Today’s independent workforce is strong and confident, finds MBO Partners’ 9th annual State of Independence in America Report, the longest-running, comprehensive look at the independent workforce.
Independents—the 41 million adult Americans who work as consultants, freelancers, contractors, temporary, or on-call workers—are a powerful economic force, generating $1.28 trillion of revenue for the U.S. economy last year.
Overall, independent work continues to be a popular career choice. Independent work is or has been a part of nearly 48% of American’s careers, a number that we expect to grow to 53% over the next five years.
“Independent work continues to be a compelling way to make a living, build valuable skills, find satisfaction, and contribute to economic security for a growing number of Americans,” said Gene Zaino, founder and CEO of MBO Partners. “America is the land of opportunity, and for more than 40 million people, that opportunity means pursuing their passions and enjoying flexibility as independents.”
More than in years past, powerful structural forces including technological advances, the emergence and growth of online talent marketplaces, and a shortage of skilled talent, are shaping the world of work.
For many, part-time independent work has become a way to help make ends meet amid challenges like stagnant wages and economic insecurity. The number of Occasional and Part-time Independents—those working irregularly or sporadically as independents at least once per month—has grown significantly in the past year. In 2019, the number of Occasional Independents rose 6.3% to 15 million, an increase from 14.1 million in 2018, and 10.5 million in 2016.
The very strong payroll jobs market, characterized by an unemployment rate at a 50-year low and 7.5 million open jobs, is one of the most powerful cyclical forces changing the nature of our workforce. We have found that this strong jobs market is pulling Reluctant Independents (people who work independently but would prefer to have payroll jobs) back in to traditional employment. In the early years of this decade, when the jobs market was weak, Reluctants accounted for 34% of the total, roughly one in three. In 2019, however, Reluctants share of the independent workforce declined to 19%, or fewer than one in five.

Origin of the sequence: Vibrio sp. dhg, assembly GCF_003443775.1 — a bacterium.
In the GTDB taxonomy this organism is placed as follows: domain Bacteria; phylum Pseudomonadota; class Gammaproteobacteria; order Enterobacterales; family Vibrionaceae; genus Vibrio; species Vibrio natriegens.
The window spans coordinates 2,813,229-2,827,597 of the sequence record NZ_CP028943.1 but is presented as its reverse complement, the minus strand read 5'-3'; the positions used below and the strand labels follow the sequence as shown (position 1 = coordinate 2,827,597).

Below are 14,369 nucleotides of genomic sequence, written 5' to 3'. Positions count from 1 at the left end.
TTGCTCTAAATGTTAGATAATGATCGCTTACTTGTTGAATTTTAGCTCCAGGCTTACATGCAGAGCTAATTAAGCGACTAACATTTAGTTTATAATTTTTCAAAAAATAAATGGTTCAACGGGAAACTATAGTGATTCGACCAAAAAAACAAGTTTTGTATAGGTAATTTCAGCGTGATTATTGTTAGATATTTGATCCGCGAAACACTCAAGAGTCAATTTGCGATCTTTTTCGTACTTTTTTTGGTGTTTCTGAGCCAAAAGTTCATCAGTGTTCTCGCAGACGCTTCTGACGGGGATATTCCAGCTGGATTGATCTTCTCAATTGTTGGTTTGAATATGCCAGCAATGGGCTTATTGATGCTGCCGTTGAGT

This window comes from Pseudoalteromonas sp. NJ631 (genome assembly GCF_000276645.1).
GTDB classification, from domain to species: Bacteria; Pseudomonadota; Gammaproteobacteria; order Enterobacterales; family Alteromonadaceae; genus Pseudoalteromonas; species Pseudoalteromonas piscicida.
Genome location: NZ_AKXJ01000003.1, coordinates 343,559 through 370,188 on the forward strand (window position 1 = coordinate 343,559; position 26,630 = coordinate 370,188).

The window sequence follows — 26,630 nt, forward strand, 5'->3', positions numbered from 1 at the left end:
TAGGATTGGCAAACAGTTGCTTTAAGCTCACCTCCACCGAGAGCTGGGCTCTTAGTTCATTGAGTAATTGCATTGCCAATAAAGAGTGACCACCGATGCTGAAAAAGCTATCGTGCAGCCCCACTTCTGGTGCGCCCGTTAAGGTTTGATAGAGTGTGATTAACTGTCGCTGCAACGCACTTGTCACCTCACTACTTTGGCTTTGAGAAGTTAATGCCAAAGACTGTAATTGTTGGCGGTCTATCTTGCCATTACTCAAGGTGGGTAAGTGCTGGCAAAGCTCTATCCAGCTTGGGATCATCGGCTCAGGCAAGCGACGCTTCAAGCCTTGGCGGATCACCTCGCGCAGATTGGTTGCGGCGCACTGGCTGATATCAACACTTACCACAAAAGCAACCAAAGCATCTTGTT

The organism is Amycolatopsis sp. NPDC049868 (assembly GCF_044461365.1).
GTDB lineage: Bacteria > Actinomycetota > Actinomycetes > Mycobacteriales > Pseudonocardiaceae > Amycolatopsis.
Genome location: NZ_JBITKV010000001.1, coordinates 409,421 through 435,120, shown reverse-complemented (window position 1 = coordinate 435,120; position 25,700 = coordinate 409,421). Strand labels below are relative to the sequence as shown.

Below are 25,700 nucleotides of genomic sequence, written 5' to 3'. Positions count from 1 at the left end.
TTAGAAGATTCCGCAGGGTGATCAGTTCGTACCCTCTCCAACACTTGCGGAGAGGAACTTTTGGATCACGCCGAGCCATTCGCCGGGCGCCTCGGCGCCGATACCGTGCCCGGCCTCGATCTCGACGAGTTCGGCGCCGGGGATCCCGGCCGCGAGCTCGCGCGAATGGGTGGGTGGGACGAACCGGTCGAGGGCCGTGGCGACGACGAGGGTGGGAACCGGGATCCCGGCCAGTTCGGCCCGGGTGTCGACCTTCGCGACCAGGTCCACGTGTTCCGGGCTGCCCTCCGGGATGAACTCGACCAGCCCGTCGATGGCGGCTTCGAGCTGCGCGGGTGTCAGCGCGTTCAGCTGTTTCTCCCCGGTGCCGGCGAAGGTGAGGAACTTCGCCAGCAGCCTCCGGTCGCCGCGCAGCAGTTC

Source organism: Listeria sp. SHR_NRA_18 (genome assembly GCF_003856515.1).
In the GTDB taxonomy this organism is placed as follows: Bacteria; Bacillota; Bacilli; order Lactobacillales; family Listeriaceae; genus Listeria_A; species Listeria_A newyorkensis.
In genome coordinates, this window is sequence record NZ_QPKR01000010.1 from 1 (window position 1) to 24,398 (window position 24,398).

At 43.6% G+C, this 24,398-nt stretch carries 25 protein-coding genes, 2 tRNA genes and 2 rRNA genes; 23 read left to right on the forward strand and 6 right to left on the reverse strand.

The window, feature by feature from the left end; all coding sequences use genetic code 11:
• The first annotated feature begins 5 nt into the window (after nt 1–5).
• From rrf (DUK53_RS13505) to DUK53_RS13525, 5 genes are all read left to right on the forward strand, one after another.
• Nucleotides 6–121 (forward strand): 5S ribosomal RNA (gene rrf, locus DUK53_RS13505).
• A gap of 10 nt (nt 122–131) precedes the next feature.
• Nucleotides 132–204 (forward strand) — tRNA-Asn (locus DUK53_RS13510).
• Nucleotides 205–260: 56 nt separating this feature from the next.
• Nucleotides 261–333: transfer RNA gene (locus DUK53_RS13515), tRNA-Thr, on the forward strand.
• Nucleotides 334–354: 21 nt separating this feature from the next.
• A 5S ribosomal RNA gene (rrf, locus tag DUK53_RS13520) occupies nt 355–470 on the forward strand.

It is therefore not surprising that the number of Full-Time Independents (those working more than 15 hours weekly) fell 3.1% in 2019, to 15.3 million from 15.8 million in 2019. This is further evidence that the strong payroll jobs market is pulling people back in to traditional employment. This core group, however, remains stable, satisfied, and optimistic.
Those who pursue independence over traditional employment are happier doing so and plan to keep doing so. Many are finding financial success in their career choice as well—about 20% of these workers earn more than $100,000 per year.
The level of overall satisfaction with independent work continues to increase. In 2019, 76% of Full-Time Independents said they were very satisfied with their choices and path, up from 72% in 2018. The large majority, 82%, say they are happier working on their own and 69% say it is better for their health.
Advances in technology are giving independents the ability to tap into powerful networks to seek and secure work in new and exciting ways. Many of these shifts are influenced by the rise of the Millennial workforce. Millennials have replaced Baby Boomers as the largest cohort in America and this change is reflected in the independent workforce as well. In 2019,
Millennials composed 38% of the Full-Time Independent workforce, up from 37% in 2018. Boomers, meanwhile, fell from 35% to 33%.
Millennials are digital natives who are comfortable with social media and technology. While word-of-mouth remains the most commonly cited way to find work, social media, platforms, and online talent marketplaces are quickly following suit.
In 2019, 24% of Full-Time Independents said they used an online talent platform to find work in the past 12 months, and 29% said they intended to do so in the next 12 months.
Technology allows independents to be digitally connected to their clients as well as improve their global reach. In 2019, 22% of Full-Time Independents said they provided goods or services to customers outside the U.S., up from 19% in 2018, and up from just 13% in 2016.
Independent work is becoming more mainstream because the way independents work is becoming more common and accepted throughout the larger world of work. As independent work continues to expand and gather strength, we expect the total number of independent workers in America to rise, with Occasional Independents growing the fastest.
Want to learn more? Check out the full report here, at mbopartners.com/state-of-independence.